(Note: This column was prepared by E. Haig, the Sacramento-based performing arts critic whom Ed Telfeyan most admires.)
The annual Hollywood love-fest, otherwise known as the Academy Awards Show, brought back host Billy Crystal (for the ninth time, but first since 2004), and made the most of his presence by playing up the comedy while discounting the massive production numbers that have made it so bloated in recent years.
The need for a change was obvious. The ratings for the show have been in decline, and with the movies nominated for the big awards also not gaining much traction with mass audiences, the fear was that the show would fall from its perch as the most watched prime time show of the year. (The Super Bowl doesn’t figure in this category, since it is primarily a Sunday afternoon event.)
As awards shows go, Oscar is still the biggie, but last year’s effort to draw in a younger viewing audience (with co-hosts James Franco and Anne Hathaway putting viewers to sleep with their boring attempts at repartee) was a complete flop.
And so, after first choice Eddie Murphy withdrew as the announced host, Crystal was hurriedly called and whisked out of “retirement” to renew the routine he had perfected in his earlier turns at the job that Bob Hope owned back when Oscar was the only significant awards show.
The show began with Crystal again injecting himself into key scenes from the best picture nominees. This trademark opening montage is always a hit, and this year was no exception, with the George Clooney kiss to Crystal (in place of the dying wife in “The Descendants”) the funniest of the redone scenes.
He then appeared in person on the big stage, where he repeated another bit that has become a Crystal tradition – singing made-up lyrics that spoof many of the nominees. It was a great start to the show, and that level of humor and good feeling was continued for much of the night.
The show benefitted greatly from the apparently conscious decision to drop the big song and dance numbers. Not having to perform the nominated songs (curiously, there were only two this year, both from animated films) certainly helped. While some songs from movies have become standards (“Moon River,” “Over the Rainbow,” “The Way We Were”), we could certainly have done without the performance of “It’s Hard Out There for a Pimp” (the 2005 winner), and most recent winners have been eminently forgettable.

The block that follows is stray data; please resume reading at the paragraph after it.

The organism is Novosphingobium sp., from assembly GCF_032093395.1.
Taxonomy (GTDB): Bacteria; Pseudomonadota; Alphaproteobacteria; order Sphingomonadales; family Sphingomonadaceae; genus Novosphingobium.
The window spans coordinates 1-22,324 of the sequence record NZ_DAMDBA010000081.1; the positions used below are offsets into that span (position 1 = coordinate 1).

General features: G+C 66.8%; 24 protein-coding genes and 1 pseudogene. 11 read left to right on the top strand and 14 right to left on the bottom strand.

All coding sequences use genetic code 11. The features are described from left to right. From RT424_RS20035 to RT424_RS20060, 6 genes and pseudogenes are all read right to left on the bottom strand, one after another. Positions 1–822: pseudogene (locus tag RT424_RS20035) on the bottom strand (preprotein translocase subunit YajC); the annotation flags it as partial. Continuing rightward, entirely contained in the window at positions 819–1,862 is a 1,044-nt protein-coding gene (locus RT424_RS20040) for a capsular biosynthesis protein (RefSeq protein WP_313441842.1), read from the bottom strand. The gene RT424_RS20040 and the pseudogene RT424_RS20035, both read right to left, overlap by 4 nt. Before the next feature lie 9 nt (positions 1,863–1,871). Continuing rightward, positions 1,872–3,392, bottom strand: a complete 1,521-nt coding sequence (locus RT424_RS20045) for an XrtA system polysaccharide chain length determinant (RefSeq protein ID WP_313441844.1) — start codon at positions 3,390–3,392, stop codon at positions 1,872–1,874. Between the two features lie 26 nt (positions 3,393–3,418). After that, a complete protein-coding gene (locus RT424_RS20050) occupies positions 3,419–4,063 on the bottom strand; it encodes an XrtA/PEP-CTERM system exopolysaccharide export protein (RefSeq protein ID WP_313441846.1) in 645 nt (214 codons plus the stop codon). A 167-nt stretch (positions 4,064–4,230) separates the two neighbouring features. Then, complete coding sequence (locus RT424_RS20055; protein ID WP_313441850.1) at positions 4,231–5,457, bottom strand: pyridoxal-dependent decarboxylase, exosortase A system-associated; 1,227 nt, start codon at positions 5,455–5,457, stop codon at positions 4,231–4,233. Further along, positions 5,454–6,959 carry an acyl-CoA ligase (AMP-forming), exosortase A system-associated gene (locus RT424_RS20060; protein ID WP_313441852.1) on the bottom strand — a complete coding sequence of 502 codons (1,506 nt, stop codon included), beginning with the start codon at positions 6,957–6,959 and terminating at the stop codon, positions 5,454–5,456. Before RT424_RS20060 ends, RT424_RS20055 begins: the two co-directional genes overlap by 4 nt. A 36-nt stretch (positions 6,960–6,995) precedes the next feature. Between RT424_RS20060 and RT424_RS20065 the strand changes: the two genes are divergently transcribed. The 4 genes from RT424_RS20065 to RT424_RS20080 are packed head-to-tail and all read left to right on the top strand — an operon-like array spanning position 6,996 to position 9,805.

The one big production number this year was provided by the Cirque du Soleil folks. Their rendition of a “typical night at the movies” was a real showstopper, although, for our tastes, it would have been more impressive if the camera had stayed focused on the full stage, instead of intermittently trying to highlight certain parts of the three-ring performance to the exclusion of others.
Another camera snafu occurred when the honorary Oscar recipients were recognized. All three (Oprah Winfrey, this year’s winner of the Jean Hersholt Humanitarian Award), actor James Earl Jones (lifetime achievement award) and Dick Smith (long-time make-up artist) were all seated together in one of the second level loges in the big hall. The camera briefly showed them acknowledging the standing ovation they received, but then it quickly panned the audience, never to return to the three honorees.
Crystal reappeared throughout the evening to offer more humor. Of these bits, the best were his improvisational “what they’re thinking,” where he gave funny thoughts to the stars shown on screen. The pre-taped “first focus group” (of the initial reaction to “The Wizard of Oz”) also engendered a few chuckles.
Among the presenters, Robert Downey, Jr. had a good bit with Gwyneth Paltrow. Downey came on stage with a camera crew following him and claimed he was making a documentary while Paltrow feigned first confusion, then frustration and finally dismissive disgust. Another funny pairing featured Emma Stone and Ben Stiller, with Stone acting like a star-dazed rookie and Stiller an impatient veteran at presenting an Oscar. Stone got the last laugh, reminding Stiller of the ridiculous Na’vi (from “Avatar”) make-up he wore when presenting the best make-up award two years ago.
Other highlights and items to note included the interspersed pre-recorded comments by recognizable actors on a variety of subjects (including their memories of their first movie-going experience and what makes a memorable movie); Sandra Bullock’s two sentences in Mandarin Chinese (with a German accent) introducing the best foreign film nominees; the exquisite dress donned by Jennifer Lopez (boldly featuring a V-cut décolleté that was eye-popping); and the lovely rendition of “What a Wonderful World” by Esperanza Spalding and the California Children’s Choir while the “In Memoriam” segment played on the giant screen in the hall.
The acceptance speeches were notably shorter this year, with Meryl Streep delivering the most articulate and Octavia Spencer the most emotional. Thankfully, there were no heavily partisan political speeches, and the seven-second tape delay was only needed once, when an apparently inebriated co-producer of the feature-length documentary winner (“Undefeated”) had a run of words made inaudible by the network censors. (Whatever he said was not detectable to our lip-reading efforts.)
As for the rest, there were a bunch of awards, as Ed Telfeyan reports and comments on elsewhere this week. For our part, let’s just say this wasn’t the worst Oscar show we’ve seen, and, in fact, was far better than it has been in recent years.
Call it progress and hope the trend continues.